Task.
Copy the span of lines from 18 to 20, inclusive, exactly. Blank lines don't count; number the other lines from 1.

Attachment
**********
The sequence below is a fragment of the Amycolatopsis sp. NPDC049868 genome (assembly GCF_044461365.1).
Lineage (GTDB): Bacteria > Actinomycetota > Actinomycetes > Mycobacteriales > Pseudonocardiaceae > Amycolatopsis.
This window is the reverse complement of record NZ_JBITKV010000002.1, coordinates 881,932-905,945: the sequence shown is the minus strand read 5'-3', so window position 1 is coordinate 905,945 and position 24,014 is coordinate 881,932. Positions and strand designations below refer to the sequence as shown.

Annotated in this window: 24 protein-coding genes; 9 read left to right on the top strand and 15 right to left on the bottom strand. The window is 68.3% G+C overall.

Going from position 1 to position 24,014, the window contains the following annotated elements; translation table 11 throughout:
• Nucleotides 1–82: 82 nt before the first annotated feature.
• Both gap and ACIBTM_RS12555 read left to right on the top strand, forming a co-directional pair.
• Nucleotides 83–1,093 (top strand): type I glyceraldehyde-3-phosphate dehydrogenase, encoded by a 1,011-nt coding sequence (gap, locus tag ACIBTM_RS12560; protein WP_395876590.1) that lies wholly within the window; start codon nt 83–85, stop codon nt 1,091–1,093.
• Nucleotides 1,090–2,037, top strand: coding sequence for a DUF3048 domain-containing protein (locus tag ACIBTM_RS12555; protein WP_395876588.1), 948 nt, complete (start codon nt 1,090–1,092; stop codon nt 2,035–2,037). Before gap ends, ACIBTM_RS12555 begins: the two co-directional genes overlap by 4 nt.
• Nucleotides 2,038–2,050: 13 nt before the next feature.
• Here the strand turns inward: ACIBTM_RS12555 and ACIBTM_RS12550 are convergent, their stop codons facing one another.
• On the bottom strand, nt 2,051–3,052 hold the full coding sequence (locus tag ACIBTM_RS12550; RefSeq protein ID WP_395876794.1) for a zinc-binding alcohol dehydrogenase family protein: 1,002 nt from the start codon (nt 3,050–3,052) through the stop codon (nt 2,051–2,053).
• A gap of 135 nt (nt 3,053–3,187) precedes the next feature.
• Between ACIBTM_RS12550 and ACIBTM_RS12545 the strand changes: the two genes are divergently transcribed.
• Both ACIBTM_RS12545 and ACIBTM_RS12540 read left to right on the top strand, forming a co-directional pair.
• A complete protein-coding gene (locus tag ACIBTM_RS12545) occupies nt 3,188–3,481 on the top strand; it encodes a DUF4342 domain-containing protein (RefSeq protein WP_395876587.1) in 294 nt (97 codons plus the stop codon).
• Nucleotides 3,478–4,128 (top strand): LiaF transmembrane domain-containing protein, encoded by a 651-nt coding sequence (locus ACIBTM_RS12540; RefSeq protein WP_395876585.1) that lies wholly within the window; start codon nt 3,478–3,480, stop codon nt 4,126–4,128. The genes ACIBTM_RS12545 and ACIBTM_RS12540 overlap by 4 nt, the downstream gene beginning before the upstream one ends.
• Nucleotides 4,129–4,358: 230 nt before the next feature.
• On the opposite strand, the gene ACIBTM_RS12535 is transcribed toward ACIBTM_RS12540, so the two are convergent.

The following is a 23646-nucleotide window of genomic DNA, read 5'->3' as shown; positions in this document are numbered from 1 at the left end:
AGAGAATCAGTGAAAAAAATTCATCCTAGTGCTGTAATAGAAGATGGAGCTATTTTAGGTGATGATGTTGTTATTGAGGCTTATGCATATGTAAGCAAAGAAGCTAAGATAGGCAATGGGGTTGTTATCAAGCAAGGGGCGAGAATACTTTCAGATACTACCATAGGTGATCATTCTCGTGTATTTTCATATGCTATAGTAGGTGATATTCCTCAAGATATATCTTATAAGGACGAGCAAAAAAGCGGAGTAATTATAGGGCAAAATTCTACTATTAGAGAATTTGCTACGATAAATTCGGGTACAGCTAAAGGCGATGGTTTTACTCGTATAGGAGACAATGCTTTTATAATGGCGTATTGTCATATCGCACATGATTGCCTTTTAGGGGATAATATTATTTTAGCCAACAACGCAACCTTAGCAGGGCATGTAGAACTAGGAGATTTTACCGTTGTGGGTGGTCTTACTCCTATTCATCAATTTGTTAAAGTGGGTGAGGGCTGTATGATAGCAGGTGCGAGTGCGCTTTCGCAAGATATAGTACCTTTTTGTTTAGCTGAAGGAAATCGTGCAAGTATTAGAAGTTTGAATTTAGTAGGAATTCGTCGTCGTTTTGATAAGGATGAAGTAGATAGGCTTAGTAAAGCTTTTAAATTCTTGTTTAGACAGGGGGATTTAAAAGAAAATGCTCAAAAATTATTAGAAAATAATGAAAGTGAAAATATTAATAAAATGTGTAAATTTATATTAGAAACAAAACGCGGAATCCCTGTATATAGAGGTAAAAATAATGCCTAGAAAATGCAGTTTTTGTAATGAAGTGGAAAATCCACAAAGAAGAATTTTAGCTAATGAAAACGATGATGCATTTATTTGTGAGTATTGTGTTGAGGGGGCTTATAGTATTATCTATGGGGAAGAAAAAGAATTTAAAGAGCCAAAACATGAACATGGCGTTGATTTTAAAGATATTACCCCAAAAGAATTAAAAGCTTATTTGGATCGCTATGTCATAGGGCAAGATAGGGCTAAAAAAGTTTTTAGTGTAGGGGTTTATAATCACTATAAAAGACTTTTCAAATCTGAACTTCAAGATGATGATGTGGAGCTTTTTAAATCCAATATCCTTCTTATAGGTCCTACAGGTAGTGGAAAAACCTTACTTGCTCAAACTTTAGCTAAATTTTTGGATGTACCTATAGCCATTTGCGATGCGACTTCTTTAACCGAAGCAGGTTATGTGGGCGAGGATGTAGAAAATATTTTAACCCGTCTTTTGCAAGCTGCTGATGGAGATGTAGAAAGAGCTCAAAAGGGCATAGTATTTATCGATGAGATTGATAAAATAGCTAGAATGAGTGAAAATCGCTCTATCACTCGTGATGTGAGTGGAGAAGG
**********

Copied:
• Nucleotides 4,129–4,358: 230 nt before the next feature.
• On the opposite strand, the gene ACIBTM_RS12535 is transcribed toward ACIBTM_RS12540, so the two are convergent.

The following is a 23646-nucleotide window of genomic DNA, read 5'->3' as shown; positions in this document are numbered from 1 at the left end: